(A) Unsupervised hierarchical clustering of 61 E14.5 individual ECs across brain vasculature–enriched transcripts. Colors indicate the two groups of single cells that exhibit low (blue) or high (yellow) expression of genes encoding differentiation markers. (B) PCA for profiled ECs using brain-only transcripts enriched in the endothelium. Colors indicate low (blue) or high (yellow) expression of genes encoding differentiation markers. (C to G) Box plots of calculated z scores of genes encoding differentiation (C), general EC (D), angiogenesis (E), proliferation and cell cycle (F) markers, or individual brain EC–enriched transcription factors (G) showing low (blue) and high (yellow) abundance of brain EC–enriched transcripts. Statistical significance was calculated using Welch’s two-sample t test for normally or Wilcoxon signed-rank test for not normally distributed data (***P < 0.001, **P < 0.01, *P < 0.05). Normal distribution was tested using the Shapiro-Wilk test.

  • Fig. 6 Foxf2 and ZIC3 induce expression of BBB-related transcripts in vitro.

    (A) qRT-PCR analysis of purified RNA from HBMEC, HUVEC, and HEK293FT cells expressing Foxf2, Foxq1, ZIC3, or all three of these transcription factors (TFs) revealed transcription factor–mediated induction of BBB markers. Values are means ± SD of n = 3 independent experiments. (B) PCA for HUVECs transfected with control (empty) vector or vector containing Foxf2, Foxq1, ZIC3, or all three transcription factors combined, showing three biological replicates. PC1, first principal component explaining 30% of variance; PC2, second principal component explaining 11% of variance. (C) Venn diagram showing the number of transcripts induced (fold change > 4, RPKM > 5) by Foxf2, ZIC3, or the three transcription factors combined in HUVECs. (D) Expression of increased BBB transcripts in HUVECs transduced with control (empty vector), Foxf2, Foxq1, ZIC3, or all three transcription factors combined. n = 3 independent experiments.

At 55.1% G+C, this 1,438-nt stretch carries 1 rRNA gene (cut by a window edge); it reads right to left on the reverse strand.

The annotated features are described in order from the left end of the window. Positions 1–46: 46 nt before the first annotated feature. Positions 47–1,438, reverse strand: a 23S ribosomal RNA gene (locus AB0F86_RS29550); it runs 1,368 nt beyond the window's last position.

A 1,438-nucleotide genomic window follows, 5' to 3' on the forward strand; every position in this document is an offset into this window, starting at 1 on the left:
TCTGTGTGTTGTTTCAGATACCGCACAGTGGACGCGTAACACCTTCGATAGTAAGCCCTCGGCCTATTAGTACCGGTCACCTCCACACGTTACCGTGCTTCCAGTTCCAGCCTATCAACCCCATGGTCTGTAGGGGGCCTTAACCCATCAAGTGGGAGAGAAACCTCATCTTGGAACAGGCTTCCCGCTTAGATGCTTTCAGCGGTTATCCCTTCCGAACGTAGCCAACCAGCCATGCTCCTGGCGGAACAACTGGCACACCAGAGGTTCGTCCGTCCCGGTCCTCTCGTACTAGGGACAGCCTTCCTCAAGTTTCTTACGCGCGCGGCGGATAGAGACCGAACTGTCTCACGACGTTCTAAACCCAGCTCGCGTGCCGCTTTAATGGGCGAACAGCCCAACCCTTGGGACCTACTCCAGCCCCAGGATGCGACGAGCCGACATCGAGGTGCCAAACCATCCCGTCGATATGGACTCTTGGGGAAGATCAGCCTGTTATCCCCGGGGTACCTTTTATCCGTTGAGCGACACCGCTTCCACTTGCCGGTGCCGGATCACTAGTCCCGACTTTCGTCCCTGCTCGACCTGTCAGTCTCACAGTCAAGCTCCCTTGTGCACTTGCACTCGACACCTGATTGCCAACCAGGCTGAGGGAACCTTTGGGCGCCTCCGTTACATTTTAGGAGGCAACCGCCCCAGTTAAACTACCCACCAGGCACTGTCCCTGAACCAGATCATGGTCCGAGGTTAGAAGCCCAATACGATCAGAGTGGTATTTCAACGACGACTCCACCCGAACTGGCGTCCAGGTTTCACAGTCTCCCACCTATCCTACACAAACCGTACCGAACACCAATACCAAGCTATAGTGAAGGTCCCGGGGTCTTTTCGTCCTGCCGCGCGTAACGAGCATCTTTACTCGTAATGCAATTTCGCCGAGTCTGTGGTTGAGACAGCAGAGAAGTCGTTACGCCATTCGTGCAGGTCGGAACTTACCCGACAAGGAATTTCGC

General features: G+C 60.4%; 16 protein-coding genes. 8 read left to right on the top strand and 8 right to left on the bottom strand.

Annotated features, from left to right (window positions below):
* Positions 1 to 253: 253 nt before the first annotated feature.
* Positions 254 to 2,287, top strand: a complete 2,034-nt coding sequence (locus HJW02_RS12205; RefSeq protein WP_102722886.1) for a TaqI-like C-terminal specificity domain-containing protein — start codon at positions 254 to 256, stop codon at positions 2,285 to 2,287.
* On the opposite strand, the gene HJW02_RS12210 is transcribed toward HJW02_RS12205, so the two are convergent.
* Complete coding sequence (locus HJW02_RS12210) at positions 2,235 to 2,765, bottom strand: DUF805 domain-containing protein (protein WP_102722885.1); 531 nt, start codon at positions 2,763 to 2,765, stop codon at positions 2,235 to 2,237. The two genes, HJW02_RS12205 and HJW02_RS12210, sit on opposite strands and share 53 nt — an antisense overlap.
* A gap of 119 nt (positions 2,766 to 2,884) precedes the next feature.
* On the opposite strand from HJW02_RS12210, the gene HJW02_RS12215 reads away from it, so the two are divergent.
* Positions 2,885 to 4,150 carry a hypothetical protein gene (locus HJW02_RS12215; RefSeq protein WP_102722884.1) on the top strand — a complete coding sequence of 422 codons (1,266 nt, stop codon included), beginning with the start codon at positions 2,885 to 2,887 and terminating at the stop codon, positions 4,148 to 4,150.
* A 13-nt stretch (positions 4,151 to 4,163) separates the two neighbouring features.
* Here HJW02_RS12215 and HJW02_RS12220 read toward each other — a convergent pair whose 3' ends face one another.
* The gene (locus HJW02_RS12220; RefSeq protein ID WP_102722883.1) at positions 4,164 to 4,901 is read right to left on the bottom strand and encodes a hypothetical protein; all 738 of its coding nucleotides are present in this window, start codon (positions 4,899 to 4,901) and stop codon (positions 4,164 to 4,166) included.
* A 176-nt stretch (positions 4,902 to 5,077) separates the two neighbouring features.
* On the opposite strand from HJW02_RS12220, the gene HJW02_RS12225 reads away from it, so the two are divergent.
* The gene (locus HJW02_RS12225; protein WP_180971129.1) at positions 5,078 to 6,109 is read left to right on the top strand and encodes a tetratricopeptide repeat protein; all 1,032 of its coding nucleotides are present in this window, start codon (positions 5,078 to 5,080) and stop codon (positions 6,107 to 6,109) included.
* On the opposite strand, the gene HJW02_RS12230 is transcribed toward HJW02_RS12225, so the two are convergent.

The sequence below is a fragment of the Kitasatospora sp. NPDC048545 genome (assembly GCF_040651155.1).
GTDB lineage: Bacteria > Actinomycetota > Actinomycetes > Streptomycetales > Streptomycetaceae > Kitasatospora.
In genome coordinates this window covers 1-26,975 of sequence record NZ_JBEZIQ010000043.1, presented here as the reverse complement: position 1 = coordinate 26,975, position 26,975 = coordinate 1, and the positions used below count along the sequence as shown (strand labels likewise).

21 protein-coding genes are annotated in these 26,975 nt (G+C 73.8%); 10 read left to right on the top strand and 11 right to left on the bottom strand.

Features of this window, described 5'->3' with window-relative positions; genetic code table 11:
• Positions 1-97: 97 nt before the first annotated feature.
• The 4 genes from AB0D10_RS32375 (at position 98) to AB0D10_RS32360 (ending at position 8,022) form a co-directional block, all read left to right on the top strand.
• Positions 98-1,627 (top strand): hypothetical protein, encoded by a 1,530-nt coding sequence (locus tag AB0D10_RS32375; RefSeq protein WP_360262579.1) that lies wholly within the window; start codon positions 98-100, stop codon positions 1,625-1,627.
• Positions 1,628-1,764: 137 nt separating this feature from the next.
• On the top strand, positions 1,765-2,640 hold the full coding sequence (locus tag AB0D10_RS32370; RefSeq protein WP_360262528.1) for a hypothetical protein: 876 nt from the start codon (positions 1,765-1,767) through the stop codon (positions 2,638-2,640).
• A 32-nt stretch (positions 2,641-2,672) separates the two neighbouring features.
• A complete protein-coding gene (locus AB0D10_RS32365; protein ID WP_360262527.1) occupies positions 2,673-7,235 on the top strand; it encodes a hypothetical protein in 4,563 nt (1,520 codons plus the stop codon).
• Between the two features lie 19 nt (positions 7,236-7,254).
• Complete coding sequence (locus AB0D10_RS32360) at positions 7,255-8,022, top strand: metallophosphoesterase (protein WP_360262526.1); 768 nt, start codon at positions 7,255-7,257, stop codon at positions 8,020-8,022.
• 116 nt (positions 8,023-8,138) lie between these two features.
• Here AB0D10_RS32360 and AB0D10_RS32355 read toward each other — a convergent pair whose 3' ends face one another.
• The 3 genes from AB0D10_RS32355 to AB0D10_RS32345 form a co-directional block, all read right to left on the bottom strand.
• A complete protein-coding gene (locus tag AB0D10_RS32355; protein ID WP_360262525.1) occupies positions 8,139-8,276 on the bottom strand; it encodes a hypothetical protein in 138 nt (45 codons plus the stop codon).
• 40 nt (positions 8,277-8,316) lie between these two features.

Supplementary Materials

  • www.sciencesignaling.org/cgi/content/full/10/487/eaag2476/DC1

    Fig. S1. Gene expression in the embryonic CNS vasculature at E14.5.

    Fig. S2. Translated transcripts encoding transporters in the embryonic CNS vasculature.

    Fig. S3. Translated transcripts encoding molecular markers related to physical barrier properties in the embryonic CNS vasculature.

    Fig. S4. Translated transcripts encoding transcription factors in embryonic vasculature.